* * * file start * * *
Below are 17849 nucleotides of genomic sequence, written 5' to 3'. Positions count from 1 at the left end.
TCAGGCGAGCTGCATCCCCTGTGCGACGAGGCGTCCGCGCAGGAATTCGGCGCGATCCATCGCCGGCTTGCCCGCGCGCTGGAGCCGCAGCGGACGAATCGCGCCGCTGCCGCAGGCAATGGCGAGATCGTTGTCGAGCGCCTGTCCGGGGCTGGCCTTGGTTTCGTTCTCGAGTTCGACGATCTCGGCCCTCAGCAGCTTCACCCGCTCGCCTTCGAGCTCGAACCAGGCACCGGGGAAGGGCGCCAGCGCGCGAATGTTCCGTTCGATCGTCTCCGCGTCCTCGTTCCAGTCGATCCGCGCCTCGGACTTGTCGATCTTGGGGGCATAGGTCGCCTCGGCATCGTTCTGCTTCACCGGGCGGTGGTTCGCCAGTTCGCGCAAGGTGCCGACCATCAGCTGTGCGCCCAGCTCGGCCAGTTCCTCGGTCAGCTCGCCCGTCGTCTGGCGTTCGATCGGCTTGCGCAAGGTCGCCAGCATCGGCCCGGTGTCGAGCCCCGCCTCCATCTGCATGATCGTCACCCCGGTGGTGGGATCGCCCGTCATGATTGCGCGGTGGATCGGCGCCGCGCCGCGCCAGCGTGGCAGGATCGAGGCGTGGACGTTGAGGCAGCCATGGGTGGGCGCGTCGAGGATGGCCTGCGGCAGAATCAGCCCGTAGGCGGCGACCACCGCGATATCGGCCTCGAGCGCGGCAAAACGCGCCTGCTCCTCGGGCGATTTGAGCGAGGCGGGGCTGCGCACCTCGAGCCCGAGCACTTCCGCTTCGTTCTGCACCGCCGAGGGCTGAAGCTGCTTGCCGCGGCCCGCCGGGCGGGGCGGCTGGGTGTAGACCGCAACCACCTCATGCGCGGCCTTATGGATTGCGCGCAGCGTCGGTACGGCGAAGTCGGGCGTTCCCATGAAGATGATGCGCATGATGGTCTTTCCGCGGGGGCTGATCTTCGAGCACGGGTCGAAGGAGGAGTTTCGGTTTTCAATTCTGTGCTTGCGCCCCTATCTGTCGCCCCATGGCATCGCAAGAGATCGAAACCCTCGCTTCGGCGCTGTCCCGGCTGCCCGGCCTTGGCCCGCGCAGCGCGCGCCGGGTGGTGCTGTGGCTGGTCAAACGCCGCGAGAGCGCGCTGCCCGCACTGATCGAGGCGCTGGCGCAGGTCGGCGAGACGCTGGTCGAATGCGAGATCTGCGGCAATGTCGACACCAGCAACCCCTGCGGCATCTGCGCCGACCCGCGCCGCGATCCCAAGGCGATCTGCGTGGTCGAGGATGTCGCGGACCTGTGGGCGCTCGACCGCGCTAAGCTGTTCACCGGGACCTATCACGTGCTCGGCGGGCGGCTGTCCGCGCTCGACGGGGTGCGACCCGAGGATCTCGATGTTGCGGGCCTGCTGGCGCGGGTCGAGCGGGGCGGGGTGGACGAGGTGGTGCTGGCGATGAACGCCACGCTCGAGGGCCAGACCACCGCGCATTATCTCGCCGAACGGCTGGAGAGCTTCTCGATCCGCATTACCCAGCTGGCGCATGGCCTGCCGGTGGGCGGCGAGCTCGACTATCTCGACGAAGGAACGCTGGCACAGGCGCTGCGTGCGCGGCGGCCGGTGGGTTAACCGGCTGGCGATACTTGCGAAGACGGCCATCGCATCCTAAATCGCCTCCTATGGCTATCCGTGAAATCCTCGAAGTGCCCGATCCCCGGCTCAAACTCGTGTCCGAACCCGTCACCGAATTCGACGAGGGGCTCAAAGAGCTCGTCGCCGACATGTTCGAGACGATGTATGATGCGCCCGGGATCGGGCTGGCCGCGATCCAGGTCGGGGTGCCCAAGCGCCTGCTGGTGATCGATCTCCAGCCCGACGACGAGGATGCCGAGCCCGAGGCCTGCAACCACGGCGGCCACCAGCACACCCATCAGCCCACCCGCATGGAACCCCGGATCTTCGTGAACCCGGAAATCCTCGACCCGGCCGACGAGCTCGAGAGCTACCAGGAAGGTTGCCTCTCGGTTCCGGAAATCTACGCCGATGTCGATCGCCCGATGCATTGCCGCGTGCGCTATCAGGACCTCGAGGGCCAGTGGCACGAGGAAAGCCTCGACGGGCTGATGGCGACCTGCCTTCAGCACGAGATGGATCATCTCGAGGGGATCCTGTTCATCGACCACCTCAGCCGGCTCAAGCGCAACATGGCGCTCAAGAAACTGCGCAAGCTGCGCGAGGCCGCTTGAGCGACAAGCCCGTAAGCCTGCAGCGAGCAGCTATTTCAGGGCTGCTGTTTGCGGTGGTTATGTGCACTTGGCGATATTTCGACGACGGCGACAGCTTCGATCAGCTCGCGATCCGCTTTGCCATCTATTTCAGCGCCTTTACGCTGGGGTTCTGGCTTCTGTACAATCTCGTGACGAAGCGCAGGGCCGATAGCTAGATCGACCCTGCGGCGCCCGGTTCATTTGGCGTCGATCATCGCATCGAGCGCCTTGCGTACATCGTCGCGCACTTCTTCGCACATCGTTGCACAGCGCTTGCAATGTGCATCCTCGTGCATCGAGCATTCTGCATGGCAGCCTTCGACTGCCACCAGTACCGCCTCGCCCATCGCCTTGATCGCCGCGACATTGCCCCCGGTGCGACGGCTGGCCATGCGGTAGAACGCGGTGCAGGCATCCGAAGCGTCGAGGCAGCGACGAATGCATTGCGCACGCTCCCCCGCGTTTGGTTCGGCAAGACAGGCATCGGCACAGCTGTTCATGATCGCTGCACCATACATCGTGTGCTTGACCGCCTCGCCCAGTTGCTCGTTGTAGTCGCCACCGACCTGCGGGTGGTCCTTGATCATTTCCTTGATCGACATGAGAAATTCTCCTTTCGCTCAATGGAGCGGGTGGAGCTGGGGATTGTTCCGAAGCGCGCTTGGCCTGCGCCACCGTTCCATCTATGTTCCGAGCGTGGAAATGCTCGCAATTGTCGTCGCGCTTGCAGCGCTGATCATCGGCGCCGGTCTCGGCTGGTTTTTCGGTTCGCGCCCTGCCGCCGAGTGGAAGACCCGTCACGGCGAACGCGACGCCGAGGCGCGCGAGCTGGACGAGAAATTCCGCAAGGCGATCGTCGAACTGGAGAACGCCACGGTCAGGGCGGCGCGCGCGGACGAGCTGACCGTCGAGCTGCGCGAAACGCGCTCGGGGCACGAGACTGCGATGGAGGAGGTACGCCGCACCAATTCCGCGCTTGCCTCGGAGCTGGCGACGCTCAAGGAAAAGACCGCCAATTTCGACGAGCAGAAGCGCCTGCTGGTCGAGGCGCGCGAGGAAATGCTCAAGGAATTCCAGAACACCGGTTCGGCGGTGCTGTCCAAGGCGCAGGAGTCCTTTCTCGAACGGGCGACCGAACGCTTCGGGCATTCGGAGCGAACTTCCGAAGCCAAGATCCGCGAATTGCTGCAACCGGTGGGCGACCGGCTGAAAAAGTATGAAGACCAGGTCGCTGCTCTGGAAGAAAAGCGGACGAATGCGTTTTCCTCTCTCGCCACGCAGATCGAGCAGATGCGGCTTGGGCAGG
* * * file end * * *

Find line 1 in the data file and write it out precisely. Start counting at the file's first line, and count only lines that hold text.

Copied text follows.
Below are 17849 nucleotides of genomic sequence, written 5' to 3'. Positions count from 1 at the left end.